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A benchmarking tool developed by the DCC to assess research data infrastructure. The presentation also outlines alternative versions developed by the University of the West of England and an EPSRC-compliance version

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  1. 1. CARDIO: Collaborative Assessment of Research Data Infrastructures and Objectives Sarah Jones DCC, University of Glasgow
  2. 2. Overview of Presentation 1. Background and purpose 2. CARDIO tool 3. How CARDIO has been used
  4. 4. Background • A tool commissioned by Jisc to integrate elements of other RDM management tools • Builds heavily on AIDA (Assessing Institutional Digital Assets), re-focusing concept on RDM •
  5. 5. CARDIO – Primary Goals • CARDIO is a tool to assess research data infrastructure and support • It uses the concept of maturity, asking different stakeholders to rate provision on a 1-5 scale • CARDIO is collaborative – the aim is to get multiple viewpoints to identify discrepancies and reach consensus
  6. 6. CARDIO – RDM Maturity • Assess a ‘data context’ – a place where data is created and managed (e.g. department, school, project, funding stream, institution...) • How well can it/does it manage its data? • That’s dependent on: – Finances – Technology – Policy and procedures – Organisational will – Skills…
  7. 7. Five stages of maturity Stage 1 Stage 2 Stage 3 Stage 4 Stage 5 ACKNOWLEDGE / NO ACTION ACT / LOCALISED CONSOLIDATE / CO-OPERATE INSTITUTIONALISE / INTEGRATE EXTERNALISE / EMBED Diagram courtesy of Ed Pinsent, AIDA project
  8. 8. CARDIO – Three “Legs” Concept • Organisation: Policy, legality, mandates… • Technology: Servers, data validation, security… • Resources: Staffing, finance, risk… 3 leg stool model developed by University of Cornell
  9. 9. Full coverage of CARDIO (1) ORGANISATION • Data ownership and management • Data policy and procedures • Data policy review • Sharing of / access to research data • Preservation and continuity of research • Internal audit of research activities • Monitoring and feedback of publication • Metadata management • Legal compliance • IPR and rights management • Disaster planning and continuity of research
  10. 10. Full coverage of CARDIO (2) TECHNOLOGY • Technological infrastructure • Appropriate technologies • Ensuring availability • Managing data integrity • Obsolescence • Managing technological change • Security provisions • Security processes • Metadata tools • Institutional repository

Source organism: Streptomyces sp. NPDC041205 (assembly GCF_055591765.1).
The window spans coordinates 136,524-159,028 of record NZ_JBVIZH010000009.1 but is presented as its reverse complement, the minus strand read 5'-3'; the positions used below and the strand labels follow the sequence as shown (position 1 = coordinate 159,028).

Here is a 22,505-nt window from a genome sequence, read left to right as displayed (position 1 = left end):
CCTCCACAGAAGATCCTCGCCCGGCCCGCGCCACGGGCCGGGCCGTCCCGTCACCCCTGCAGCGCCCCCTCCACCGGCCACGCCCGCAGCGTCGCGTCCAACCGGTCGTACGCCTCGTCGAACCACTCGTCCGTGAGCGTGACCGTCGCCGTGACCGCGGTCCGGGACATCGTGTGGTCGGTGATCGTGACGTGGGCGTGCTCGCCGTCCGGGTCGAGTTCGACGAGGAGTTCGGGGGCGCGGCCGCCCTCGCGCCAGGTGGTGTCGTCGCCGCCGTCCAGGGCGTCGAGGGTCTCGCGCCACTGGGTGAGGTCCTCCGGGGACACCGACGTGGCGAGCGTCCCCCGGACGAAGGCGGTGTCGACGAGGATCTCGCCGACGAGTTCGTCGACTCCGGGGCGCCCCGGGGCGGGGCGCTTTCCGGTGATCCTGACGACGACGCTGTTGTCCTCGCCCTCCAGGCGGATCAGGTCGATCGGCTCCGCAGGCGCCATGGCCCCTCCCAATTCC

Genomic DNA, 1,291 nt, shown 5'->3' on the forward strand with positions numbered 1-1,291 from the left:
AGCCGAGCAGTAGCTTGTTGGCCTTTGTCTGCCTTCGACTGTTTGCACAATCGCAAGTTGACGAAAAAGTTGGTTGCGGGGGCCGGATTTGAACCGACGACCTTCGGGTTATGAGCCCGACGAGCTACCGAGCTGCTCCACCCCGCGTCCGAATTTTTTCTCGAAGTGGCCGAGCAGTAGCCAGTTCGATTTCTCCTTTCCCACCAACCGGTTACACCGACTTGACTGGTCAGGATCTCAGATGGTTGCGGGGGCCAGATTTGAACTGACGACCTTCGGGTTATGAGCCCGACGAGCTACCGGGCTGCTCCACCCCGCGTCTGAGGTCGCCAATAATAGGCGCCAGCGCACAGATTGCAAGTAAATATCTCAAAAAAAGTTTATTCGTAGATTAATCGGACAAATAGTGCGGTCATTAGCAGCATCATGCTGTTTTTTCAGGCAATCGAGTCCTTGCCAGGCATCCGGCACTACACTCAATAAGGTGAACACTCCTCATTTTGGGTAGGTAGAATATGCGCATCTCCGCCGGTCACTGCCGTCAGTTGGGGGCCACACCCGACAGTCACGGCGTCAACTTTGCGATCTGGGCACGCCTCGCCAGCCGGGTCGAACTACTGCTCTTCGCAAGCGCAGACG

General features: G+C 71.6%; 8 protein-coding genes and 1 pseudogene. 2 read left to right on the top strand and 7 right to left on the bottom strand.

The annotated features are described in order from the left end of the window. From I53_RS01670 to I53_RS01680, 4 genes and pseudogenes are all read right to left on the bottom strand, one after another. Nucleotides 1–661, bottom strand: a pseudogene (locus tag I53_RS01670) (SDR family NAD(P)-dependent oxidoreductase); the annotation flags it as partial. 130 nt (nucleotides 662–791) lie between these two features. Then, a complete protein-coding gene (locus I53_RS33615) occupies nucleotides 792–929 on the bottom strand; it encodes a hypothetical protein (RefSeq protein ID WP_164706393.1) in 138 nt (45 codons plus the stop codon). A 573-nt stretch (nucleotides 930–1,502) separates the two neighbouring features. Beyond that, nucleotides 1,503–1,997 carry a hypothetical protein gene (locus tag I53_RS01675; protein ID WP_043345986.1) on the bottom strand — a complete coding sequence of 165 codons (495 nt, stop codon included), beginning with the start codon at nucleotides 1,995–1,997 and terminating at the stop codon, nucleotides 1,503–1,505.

11. 11. Full coverage of CARDIO (3) RESOURCES • Data management costs and sustainability • Business planning • Technological resources allocation • Risk management • Transparency of resource allocation • Sustainability of funding for RDM and preservation • Data management skills • Number of staff for RDM • Staff development opportunities
  12. 12. CARDIO TOOL
  13. 13. CARDIO – Who’s Involved • CARDIO Coordinators: those propelling the process, mediating between… • Infrastructural providers: providing services to support research data management • Researchers: interested in safeguarding their research data, but also defined by their responsibilities
  14. 14. CARDIO – Principal Workflow • Individually score a range of areas within each conceptual leg • Collate scores and negotiate to reach a collective consensus view • Plan for improvements in RDM, based on evidence, visualisations and future recommendations
  15. 15. Stages of CARDIO
  16. 16. Providing maturity ratings
  17. 17. Assessing responses • Visualisations reveal various contributors’ responses • Enables publication of PDF report with itemised maturity
  19. 19. CARDIO-lite: mini quiz • Short version put together for Jisc Inform • Asks 9 questions with A, B, C responses • Provides a basic indication of key gaps -roadshow/Exercise-1-CARDIO-quiz.pdf
  20. 20. CARDIO workshops • Usually conducted after the mini-quiz or some CARDIO assessments have been done • Allows you to present main findings and reach consensus via discussion in groups • Provides an opportunity to prioritise recommendations
  21. 21. UWE 2 page matrix • 2 page matrix which is easy to give out in workshops or meetings • Quick to fill in by circling statement you agree with • Helped UWE begin policy discussions and start to develop and RDM strategy Available to download at: agingresearchdata/projectoutputs/phase1.aspx
  22. 22. EPSRC profile of CARDIO • Adapts the UWE matrix and re-works it in line with the nine expectations of EPSRC • Useful for benchmarking progress towards the EPSRC roadmap deadline of May 2015 • /EPSRC-workshop/CARDIO_matrix_EPSRC.pdf
  23. 23. Benefits of CARDIO • Good in conjunction with DAF – DAF more focused on researcher practice – CARDIO assesses infrastructure and support provision • A less resource-intensive methodology to implement • Useful as a benchmark to repeat and demonstrate organisational progress and change
  24. 24. Tips on implementation • People don’t always want to use online tools – sometimes they desire F2F interactions • Could blend the different approaches • Make sure you get multiple viewpoints as there will inevitably be differences of opinion
  25. 25. Discussion • Could you see a use for CARDIO at Reading? • What infrastructure and services do you already have in place to support RDM? • What do you think the biggest gaps are?